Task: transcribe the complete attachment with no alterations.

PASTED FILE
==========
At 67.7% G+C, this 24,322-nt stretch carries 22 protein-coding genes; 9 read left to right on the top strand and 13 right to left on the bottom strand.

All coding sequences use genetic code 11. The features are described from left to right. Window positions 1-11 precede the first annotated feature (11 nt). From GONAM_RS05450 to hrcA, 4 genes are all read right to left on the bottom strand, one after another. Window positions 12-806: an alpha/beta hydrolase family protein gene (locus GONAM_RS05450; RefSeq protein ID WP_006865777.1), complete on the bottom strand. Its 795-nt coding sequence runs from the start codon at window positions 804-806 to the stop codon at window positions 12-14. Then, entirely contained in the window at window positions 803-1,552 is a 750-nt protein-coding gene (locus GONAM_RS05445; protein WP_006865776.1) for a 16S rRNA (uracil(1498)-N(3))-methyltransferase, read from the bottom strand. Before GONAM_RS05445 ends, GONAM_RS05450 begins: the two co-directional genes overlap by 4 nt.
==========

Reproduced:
At 67.7% G+C, this 24,322-nt stretch carries 22 protein-coding genes; 9 read left to right on the top strand and 13 right to left on the bottom strand.

All coding sequences use genetic code 11. The features are described from left to right. Window positions 1-11 precede the first annotated feature (11 nt). From GONAM_RS05450 to hrcA, 4 genes are all read right to left on the bottom strand, one after another. Window positions 12-806: an alpha/beta hydrolase family protein gene (locus GONAM_RS05450; RefSeq protein ID WP_006865777.1), complete on the bottom strand. Its 795-nt coding sequence runs from the start codon at window positions 804-806 to the stop codon at window positions 12-14. Then, entirely contained in the window at window positions 803-1,552 is a 750-nt protein-coding gene (locus GONAM_RS05445; protein WP_006865776.1) for a 16S rRNA (uracil(1498)-N(3))-methyltransferase, read from the bottom strand. Before GONAM_RS05445 ends, GONAM_RS05450 begins: the two co-directional genes overlap by 4 nt.